Not surprisingly, the "growth over profits" mentality and the aura of "new economy" invincibility led some companies to engage in lavish internal spending, such as elaborate business facilities and luxury vacations for employees. Executives and employees who were paid with stock options instead of cash became instant millionaires when the company made its initial public offering; many invested their new wealth into yet more dot-coms.
Cities all over the United States sought to become the "next Silicon Valley" by building network-enabled office space to attract Internet entrepreneurs. Communication providers, convinced that the future economy would require ubiquitous broadband access, went deeply into debt to improve their networks with high-speed equipment and fiber optic cables. Companies that produced network equipment like Nortel Networks were irrevocably damaged by such over-extension; Nortel declared bankruptcy in early 2009. Companies like Cisco, which did not have any production facilities, but bought from other manufacturers, were able to leave quickly and actually do well from the situation as the bubble burst and products were sold cheaply.
Similarly, in Europe the vast amounts of cash the mobile operators spent on 3G licences in Germany, Italy, and the United Kingdom, for example, led them into deep debt. The investments were far out of proportion to both their current and projected cash flow, but this was not publicly acknowledged until as late as 2001 and 2002. Due to the highly networked nature of the IT industry, this quickly led to problems for small companies dependent on contracts from operators.
The bubble bursts


The technology-heavy NASDAQ Composite index peaked at 5,048 in March 2000, reflecting the high point of the dot-com bubble.
Over 1999 and early 2000, the U.S. Federal Reserve increased interest rates six times, and the economy began to lose speed. The dot-com bubble burst, numerically, on Friday, March 10, 2000, when the technology heavy NASDAQ Composite index, peaked at 5,048.62 (intra-day peak 5,132.52), more than double its value just a year before. The NASDAQ fell slightly after that, but this was attributed to correction by most market analysts; the actual reversal and subsequent bear market may have been triggered by the adverse findings of fact in the United States v. Microsoft case which was being heard in federal court. The findings, which declared Microsoft a monopoly, were widely expected in the weeks before their release on April 3.
One possible cause for the collapse of the NASDAQ (and all dot-coms that collapsed) was the massive, multi-billion-dollar sell orders for major bellwether high tech stocks (Cisco, IBM, Dell, etc.) that happened by chance to be processed simultaneously on the Monday morning following the March 10 weekend. This selling resulted in the NASDAQ opening roughly four percentage points lower on Monday March 13 from 5,038 to 4,879—the greatest percentage 'pre-market' selloff for the entire year.
The massive initial batch of sell orders processed on Monday, March 13 triggered a chain reaction of selling that fed on itself as investors, funds, and institutions liquidated positions. In just six days the NASDAQ had lost nearly nine percent, falling from roughly 5,050 on March 10 to 4,580 on March 15.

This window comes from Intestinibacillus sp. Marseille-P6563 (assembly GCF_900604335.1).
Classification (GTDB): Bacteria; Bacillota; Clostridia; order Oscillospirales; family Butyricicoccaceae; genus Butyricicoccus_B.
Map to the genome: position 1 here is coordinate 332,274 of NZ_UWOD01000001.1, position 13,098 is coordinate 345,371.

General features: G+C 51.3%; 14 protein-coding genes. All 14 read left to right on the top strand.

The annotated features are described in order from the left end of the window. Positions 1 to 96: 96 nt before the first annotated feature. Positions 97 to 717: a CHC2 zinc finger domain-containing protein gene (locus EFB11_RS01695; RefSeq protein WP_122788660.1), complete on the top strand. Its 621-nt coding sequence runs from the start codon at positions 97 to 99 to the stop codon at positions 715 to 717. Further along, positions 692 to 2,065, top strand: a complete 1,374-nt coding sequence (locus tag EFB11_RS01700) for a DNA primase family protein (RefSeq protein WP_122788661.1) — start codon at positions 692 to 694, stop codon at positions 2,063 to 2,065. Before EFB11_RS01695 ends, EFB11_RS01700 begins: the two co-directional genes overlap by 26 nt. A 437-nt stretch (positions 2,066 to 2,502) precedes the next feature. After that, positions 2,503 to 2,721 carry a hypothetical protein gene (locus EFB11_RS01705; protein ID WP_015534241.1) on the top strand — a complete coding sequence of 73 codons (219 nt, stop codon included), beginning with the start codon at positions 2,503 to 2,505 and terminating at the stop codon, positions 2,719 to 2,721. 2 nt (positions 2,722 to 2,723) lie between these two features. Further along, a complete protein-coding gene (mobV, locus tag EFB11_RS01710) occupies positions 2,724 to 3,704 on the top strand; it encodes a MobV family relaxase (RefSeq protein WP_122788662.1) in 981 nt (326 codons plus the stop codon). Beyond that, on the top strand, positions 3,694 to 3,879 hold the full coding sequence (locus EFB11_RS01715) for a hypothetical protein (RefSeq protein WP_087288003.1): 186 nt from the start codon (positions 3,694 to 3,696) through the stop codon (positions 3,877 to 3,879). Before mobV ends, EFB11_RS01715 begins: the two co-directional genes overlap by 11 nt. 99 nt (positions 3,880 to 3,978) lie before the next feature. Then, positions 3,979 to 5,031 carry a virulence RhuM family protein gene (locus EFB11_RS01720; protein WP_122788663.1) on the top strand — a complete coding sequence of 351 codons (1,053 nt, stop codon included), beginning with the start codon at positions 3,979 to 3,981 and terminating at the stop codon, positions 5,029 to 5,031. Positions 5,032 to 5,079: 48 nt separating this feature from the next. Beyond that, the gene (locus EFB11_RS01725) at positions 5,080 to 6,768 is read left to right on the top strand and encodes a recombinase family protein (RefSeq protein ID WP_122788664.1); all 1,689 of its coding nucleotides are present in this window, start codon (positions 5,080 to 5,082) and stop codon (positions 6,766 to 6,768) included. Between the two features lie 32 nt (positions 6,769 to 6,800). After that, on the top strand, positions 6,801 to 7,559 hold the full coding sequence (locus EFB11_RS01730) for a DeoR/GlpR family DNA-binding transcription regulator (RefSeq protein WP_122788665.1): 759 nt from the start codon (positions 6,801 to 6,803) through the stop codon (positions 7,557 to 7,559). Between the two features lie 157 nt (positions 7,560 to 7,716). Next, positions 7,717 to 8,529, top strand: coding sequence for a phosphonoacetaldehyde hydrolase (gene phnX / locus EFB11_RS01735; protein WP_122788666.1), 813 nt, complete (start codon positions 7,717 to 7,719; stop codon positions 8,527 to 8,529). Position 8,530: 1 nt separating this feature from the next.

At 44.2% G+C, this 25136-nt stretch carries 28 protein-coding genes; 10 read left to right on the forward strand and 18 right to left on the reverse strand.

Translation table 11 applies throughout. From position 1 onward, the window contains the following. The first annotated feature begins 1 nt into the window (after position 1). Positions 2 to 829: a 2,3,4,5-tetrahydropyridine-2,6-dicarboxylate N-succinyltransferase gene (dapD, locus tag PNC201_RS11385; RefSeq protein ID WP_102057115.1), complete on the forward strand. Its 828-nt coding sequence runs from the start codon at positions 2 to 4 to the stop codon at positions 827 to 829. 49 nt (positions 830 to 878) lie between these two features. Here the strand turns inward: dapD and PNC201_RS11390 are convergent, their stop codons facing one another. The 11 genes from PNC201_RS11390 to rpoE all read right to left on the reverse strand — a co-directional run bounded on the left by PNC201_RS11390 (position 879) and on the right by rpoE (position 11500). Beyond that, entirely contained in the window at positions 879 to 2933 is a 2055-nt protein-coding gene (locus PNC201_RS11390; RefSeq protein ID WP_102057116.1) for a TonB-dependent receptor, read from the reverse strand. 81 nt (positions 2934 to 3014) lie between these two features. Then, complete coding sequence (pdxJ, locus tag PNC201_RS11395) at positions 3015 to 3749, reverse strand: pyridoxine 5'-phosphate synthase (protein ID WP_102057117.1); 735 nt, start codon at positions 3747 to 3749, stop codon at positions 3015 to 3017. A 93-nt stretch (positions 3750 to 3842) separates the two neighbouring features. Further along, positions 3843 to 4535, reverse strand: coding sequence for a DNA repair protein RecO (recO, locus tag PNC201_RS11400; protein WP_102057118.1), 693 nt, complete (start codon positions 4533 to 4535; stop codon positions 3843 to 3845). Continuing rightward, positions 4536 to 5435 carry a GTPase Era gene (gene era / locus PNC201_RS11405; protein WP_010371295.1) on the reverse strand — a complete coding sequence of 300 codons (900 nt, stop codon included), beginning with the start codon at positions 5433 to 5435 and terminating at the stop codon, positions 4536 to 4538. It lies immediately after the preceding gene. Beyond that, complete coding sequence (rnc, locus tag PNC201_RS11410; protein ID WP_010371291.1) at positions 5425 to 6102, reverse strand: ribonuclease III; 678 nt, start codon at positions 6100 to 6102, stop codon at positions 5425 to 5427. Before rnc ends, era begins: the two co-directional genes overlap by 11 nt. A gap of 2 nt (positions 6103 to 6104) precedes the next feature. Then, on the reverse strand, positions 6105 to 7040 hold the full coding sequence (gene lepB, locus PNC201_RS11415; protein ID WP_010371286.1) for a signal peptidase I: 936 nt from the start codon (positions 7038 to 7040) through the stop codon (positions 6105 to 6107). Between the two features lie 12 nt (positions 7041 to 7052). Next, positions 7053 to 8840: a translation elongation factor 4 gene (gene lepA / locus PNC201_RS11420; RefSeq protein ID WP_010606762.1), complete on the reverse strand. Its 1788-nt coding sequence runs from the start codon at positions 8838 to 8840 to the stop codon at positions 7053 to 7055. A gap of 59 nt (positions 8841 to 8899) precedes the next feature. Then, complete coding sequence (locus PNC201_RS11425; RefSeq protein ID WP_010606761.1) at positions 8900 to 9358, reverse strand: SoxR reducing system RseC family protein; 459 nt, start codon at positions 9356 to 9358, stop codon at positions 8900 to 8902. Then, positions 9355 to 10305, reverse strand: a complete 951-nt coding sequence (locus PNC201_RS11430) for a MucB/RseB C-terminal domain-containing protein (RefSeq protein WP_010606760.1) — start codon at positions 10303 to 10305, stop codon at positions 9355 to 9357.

Another reason may have been accelerated business spending in preparation for the Y2K switchover. Once New Year had passed without incident, businesses found themselves with all the equipment they needed for some time, and business spending quickly declined. This correlates quite closely to the peak of U.S. stock markets. The Dow Jones peaked on January 14, 2000 (closed at 11,722.98) and the broader S&P 500 on March 24, 2000 (closed at 1,527.46); while, even more dramatically the UK's FTSE 100 Index peaked at 6,950.60 on the last day of trading in 1999 (December 30). Hiring freezes, layoffs, and consolidations followed in several industries, especially in the dot-com sector.
The bursting of the bubble may also have been related to the poor results of Internet retailers following the 1999 Christmas season.[citation needed] This was the first unequivocal and public evidence that the "get-rich-quick" Internet strategy was flawed for most companies. These retailers' results were made public in March when annual and quarterly reports of public firms were released.
By 2001 the bubble was deflating at full speed. A majority of the dot-coms ceased trading after burning through their venture capital, many having never made a ″net″ profit. Investors often referred to these failed dot-coms as "dot-bombs."

Aftermath

On January 11, 2000, America Online, a favorite of dot-com investors and pioneer of dial-up Internet access, acquired Time Warner, the world's largest media company. The transaction has been described as "the worst in history". Within two years, boardroom disagreements drove out both of the CEOs who made the deal, and in October 2003 AOL Time Warner dropped "AOL" from its name.
Several communication companies could not weather the financial burden and were forced to file for bankruptcy. One of the more significant players, WorldCom, was found practicing illegal accounting practices to exaggerate its profits on a yearly basis. WorldCom's stock price fell drastically when this information went public and eventually filed the third largest corporate bankruptcy in U.S. history. Other examples include NorthPoint Communications, Global Crossing, JDS Uniphase, XO Communications, and Covad Communications. Companies such as Nortel, Cisco and Corning, were at a disadvantage because they relied on infrastructure that was never developed which caused the stock of Corning to drop significantly.
Many dot-coms ran out of capital and were acquired or liquidated; the domain names were picked up by old-economy competitors or domain name investors. Several companies and their executives were accused or convicted of fraud for misusing shareholders' money, and the U.S. Securities and Exchange Commission fined top investment firms like Citigroup and Merrill Lynch millions of dollars for misleading investors. Various supporting industries, such as advertising and shipping, scaled back their operations as demand for their services fell. A few large dot-com companies, such as Amazon.com and eBay, survived the turmoil and appear assured of long-term survival, while others such as Google have become industry-dominating mega-firms.